One example that has been highlighted this season is the sheer number of games – European, international and domestic – that players are having to compete in. What was the thinking behind your proposal for more international matches to be played in the summer?
I put together a discussion document which put forward ideas meant to deal with this conflict. I think before every attempt to bring some sense to the calendar had tried to mess about with the calendar as it is. What I was suggesting was that if we are to tackle the problem properly we need to knock the house down and then, using the same bricks, build another one.
Making proposals is one thing. But how much real influence do you feel you have in your current position?
Since I took the job, I don’t think there’s been any serious proposal I’ve made which has not eventually been accepted. But you have to live in the real world and you have to have the patience to recognise what’s possible and in what time scale. We’re talking more marathon here than sprint. Undoubtedly these days, success at international level comes increasingly from taking a long-term view. If you look back over international football very definite trends do emerge, and the successful teams fall in line with those trends – trends that you find very hard to buck – and for that to happen you’ve got to start thinking long-term.
After the departure of Glenn Hoddle, Gianluca Vialli suggested it was the lack of continuity – and therefore confidence – in who was actually in charge that had led to some of England’s recent poor performances.
If you are an international footballer, if you are lucky, you may play eight games a season – that means five years to play 40 – which is only the equivalent of a Premier League season. Now if you are subject to two or three changes during that time in philosophy and attitude, then you can find it difficult to find a thread, naturally. So what the FA has got to do is find a thread, so that long-term there is a pattern. Then future England managers can slot into a position without feeling the need or the responsibility for changing the whole thing. This is working well. Now what I want to do is to put my colour, my feelings, my views into it, but with the elite.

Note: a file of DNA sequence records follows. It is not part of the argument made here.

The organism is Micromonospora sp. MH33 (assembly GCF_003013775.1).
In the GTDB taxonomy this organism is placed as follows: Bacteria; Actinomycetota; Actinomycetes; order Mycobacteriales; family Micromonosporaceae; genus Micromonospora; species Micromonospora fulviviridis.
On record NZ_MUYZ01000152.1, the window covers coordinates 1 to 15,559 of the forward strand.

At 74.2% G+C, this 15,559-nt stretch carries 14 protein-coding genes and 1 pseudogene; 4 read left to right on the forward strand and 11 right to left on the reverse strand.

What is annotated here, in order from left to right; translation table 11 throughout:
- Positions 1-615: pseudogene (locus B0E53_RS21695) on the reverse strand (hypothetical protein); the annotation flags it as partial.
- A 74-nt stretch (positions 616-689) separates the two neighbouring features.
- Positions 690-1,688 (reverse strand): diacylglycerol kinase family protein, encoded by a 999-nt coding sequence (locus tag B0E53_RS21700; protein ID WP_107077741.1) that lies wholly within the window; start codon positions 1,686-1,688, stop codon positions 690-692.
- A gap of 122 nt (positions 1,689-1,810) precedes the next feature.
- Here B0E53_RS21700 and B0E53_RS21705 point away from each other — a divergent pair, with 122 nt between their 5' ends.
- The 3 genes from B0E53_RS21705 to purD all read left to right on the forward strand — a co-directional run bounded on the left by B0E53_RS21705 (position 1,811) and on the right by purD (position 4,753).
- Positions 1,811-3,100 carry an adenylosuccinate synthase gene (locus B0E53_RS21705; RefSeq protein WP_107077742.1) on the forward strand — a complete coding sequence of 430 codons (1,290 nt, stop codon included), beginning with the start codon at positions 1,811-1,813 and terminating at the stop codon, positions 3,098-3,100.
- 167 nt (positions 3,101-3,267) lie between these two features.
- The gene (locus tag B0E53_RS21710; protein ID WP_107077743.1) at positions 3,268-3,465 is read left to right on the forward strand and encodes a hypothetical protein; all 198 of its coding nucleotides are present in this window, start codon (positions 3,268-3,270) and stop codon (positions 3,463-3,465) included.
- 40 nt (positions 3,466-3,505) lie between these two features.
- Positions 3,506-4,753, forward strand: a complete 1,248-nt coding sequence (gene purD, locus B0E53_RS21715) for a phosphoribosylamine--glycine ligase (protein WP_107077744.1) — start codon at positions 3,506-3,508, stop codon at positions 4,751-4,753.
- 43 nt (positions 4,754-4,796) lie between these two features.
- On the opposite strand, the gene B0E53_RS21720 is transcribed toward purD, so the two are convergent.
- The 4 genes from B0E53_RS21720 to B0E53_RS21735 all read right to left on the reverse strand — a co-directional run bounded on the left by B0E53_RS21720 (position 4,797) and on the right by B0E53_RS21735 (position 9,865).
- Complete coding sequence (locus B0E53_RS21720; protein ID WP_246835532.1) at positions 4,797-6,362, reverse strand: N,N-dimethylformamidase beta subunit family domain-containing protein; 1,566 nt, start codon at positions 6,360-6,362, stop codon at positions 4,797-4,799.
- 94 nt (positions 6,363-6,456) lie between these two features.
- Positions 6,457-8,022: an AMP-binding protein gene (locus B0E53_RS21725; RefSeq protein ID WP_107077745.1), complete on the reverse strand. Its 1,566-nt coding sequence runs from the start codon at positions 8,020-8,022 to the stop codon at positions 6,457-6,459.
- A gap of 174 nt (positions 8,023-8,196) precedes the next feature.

Going back nearly 20 years to your time as coach at Notts County, your then boss Jimmy Sirrel famously described you as an England manager of the future. How do you look back on that comment now?
In many respects I wish he’d never said it, because some tag-lines stick and that was one that stuck. So without me ever expressing a desire to be the England manager, every time it came around people associated that comment with the England job and me. As I’ve said before, you get undressed, dissected, cut up, criticised, all because in such strange circumstances – that is, being chief coach at a club in the Second Division which gets promoted – Jimmy comes out with that statement.
When you were at Leeds, the chairman Leslie Silver effectively put a block on any ambitions you might have had to become England manager at that time. Did you ever want that job?
Being England manager, or having that as a serious career objective, is like going into politics and wanting to be prime minister. It may be an objective, but it’s got to be put into perspective because it will be affected by all sorts of things – opportunity, timing, the public perception of you at a particular time. So what Leslie said about me was that I was very important to the club at the time – it almost reminds me of what they’re saying about Martin O’Neill now, they can’t imagine his club working well without him. Now, five years down the road, they might take a different view of that.